As the coronavirus casts a shadow on humanity, these artists are projecting some light into the darkness.
Lockdown-friendly exhibit Light Windows is shining art into the world this month by encouraging those with access to windows and ways of illuminating them to cast some love onto the Earth’s empty streets.
The global installation features a handful of windows based in New York City, all of which can be visited — virtually or in person at night — using the exhibit’s online map.
“That feeling of lighting up your windows, turning your space into a space where you can share your work — our cities really need that hope and inspiration right now,” Martina Mrongovius, Light Windows curator and Creative Director of Queens’ Center for Holographic Arts, tells The Post.
Mrongovius was inspired to start the project both by her longtime experience installing work in windows and the rainbows children have begun hanging up since the coronavirus pandemic began.
More than 50 artists are involved in the project — a growing number since anyone can participate by posting a photo of their creation to social media and tagging #LightWindows.
“Most of these light windows are in peoples homes. Anyone who has a window and wants to engage can put something up,” Queens resident and participating light artist Jonathan Sims tells The Post. “It’s meant to be a really hopeful gesture.”
Sims has two pieces in the exhibit, one at Bushwick studio Paradice Palase, where his “Tree of Heaven” lights up the basement and artist Valeria Divinorum’s “Flower of Life” shines from the first-floor — and one at Long Island City gallery Flux Factory. Both spaces are temporarily shuttered.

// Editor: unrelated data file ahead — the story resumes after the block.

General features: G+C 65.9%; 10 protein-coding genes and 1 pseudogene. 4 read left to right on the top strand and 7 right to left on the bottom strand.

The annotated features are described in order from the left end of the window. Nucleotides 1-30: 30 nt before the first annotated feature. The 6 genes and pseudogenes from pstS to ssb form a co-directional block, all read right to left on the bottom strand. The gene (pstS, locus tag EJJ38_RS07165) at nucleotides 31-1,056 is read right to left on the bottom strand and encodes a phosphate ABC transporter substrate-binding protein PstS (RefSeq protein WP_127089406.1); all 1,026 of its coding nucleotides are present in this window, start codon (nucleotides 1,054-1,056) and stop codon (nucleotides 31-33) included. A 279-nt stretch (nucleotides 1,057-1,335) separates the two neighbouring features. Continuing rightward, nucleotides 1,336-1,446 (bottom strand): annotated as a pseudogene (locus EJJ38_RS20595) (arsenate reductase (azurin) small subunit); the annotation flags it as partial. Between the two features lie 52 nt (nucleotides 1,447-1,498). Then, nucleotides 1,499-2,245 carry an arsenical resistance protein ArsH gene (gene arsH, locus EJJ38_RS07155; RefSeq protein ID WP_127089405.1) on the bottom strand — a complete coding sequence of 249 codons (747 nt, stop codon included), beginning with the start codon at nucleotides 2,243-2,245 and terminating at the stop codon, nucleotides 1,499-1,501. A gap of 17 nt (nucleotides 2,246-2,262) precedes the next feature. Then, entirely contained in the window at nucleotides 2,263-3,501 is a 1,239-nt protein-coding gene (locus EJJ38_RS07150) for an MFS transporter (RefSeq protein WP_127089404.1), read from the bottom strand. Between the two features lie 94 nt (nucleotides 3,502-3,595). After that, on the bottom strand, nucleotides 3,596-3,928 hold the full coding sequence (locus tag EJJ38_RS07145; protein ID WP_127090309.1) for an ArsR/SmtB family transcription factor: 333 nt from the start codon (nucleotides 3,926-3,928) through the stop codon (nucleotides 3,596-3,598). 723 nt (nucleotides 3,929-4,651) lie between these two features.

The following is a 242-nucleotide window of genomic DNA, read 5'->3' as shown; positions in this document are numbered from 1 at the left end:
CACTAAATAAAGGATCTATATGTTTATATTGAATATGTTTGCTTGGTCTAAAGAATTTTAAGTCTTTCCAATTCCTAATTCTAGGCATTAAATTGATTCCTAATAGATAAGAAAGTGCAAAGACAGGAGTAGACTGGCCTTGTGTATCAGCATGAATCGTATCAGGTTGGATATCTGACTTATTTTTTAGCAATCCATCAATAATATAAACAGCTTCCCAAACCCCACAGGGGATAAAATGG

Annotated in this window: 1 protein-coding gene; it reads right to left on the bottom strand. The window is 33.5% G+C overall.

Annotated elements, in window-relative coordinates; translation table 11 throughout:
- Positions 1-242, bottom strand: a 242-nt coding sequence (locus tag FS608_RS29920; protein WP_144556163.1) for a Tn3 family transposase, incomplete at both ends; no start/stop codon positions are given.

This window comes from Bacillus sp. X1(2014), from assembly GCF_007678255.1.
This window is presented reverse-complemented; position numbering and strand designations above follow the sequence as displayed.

At Nancy Manocherian’s the Cell theater on West 23rd Street, artist Steve Pavlovsky has installed a two-story light show, casting rainbows of analogue color onto the empty street before it. The piece, called Windowpane Tranquility, “is a meditation on the slower, calmer pace of life that quarantine has brought us. It is bright and fun, but also meant to give the viewer repose as they gradually begin to venture back out into the world,” reads the artist’s description.
An interactive map keeps track of all the participating Light Windows exhibits, serving as a substitute for the traditional catalog which would accompany an installation.
The map keeps addresses ambiguous. “You have to do a bit of looking around — it’s a bit like Pokémon,” Mrongovius says.
For those not near any installations, the exhibits are also visible online, and during a livestreaming event Saturday to honor the International Day of Light (the anniversary of the first successful operation of the laser).
The exhibition will formally continue through the end of the month, although artists are welcome to keep their work up longer.
While Mrongovius cannot bring herself to say that anything born of the coronavirus is good — the death toll outweighing any silver linings — she does concede that light art is uniquely suited to cast warmth in this moment, and the pandemic may prove a long-term boon for the medium.
“There’s nothing like being in a gallery, standing there and being surrounded by the people who made that show,” she says. “Since we can’t do that, this is the best we could do.”
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